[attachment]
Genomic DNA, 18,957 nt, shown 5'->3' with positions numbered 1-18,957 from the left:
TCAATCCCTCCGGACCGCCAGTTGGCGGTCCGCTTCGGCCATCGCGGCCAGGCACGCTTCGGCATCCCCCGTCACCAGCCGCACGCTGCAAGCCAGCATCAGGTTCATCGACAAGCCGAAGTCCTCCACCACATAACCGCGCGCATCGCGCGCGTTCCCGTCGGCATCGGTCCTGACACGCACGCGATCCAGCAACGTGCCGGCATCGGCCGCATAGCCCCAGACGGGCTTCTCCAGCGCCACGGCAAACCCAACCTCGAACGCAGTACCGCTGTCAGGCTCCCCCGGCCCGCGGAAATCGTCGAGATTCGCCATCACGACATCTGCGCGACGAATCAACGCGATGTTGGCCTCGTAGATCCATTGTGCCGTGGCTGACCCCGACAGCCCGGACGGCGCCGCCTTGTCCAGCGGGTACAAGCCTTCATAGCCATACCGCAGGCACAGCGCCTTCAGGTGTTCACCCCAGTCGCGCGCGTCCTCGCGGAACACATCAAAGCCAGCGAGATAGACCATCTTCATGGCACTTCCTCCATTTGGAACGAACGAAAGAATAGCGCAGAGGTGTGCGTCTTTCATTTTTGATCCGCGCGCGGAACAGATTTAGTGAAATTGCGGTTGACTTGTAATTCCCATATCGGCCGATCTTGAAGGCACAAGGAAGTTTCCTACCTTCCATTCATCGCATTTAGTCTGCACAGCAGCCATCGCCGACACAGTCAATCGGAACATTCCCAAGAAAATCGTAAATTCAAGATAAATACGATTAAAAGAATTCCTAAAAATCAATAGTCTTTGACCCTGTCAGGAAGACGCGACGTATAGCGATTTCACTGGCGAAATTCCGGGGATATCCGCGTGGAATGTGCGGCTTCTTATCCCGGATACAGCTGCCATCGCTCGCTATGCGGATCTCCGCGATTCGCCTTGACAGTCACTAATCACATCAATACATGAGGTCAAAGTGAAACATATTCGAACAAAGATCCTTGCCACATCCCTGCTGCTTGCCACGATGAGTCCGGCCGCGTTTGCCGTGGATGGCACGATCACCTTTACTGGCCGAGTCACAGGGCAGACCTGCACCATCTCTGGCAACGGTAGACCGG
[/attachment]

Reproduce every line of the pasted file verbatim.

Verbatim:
Genomic DNA, 18,957 nt, shown 5'->3' with positions numbered 1-18,957 from the left:
TCAATCCCTCCGGACCGCCAGTTGGCGGTCCGCTTCGGCCATCGCGGCCAGGCACGCTTCGGCATCCCCCGTCACCAGCCGCACGCTGCAAGCCAGCATCAGGTTCATCGACAAGCCGAAGTCCTCCACCACATAACCGCGCGCATCGCGCGCGTTCCCGTCGGCATCGGTCCTGACACGCACGCGATCCAGCAACGTGCCGGCATCGGCCGCATAGCCCCAGACGGGCTTCTCCAGCGCCACGGCAAACCCAACCTCGAACGCAGTACCGCTGTCAGGCTCCCCCGGCCCGCGGAAATCGTCGAGATTCGCCATCACGACATCTGCGCGACGAATCAACGCGATGTTGGCCTCGTAGATCCATTGTGCCGTGGCTGACCCCGACAGCCCGGACGGCGCCGCCTTGTCCAGCGGGTACAAGCCTTCATAGCCATACCGCAGGCACAGCGCCTTCAGGTGTTCACCCCAGTCGCGCGCGTCCTCGCGGAACACATCAAAGCCAGCGAGATAGACCATCTTCATGGCACTTCCTCCATTTGGAACGAACGAAAGAATAGCGCAGAGGTGTGCGTCTTTCATTTTTGATCCGCGCGCGGAACAGATTTAGTGAAATTGCGGTTGACTTGTAATTCCCATATCGGCCGATCTTGAAGGCACAAGGAAGTTTCCTACCTTCCATTCATCGCATTTAGTCTGCACAGCAGCCATCGCCGACACAGTCAATCGGAACATTCCCAAGAAAATCGTAAATTCAAGATAAATACGATTAAAAGAATTCCTAAAAATCAATAGTCTTTGACCCTGTCAGGAAGACGCGACGTATAGCGATTTCACTGGCGAAATTCCGGGGATATCCGCGTGGAATGTGCGGCTTCTTATCCCGGATACAGCTGCCATCGCTCGCTATGCGGATCTCCGCGATTCGCCTTGACAGTCACTAATCACATCAATACATGAGGTCAAAGTGAAACATATTCGAACAAAGATCCTTGCCACATCCCTGCTGCTTGCCACGATGAGTCCGGCCGCGTTTGCCGTGGATGGCACGATCACCTTTACTGGCCGAGTCACAGGGCAGACCTGCACCATCTCTGGCAACGGTAGACCGG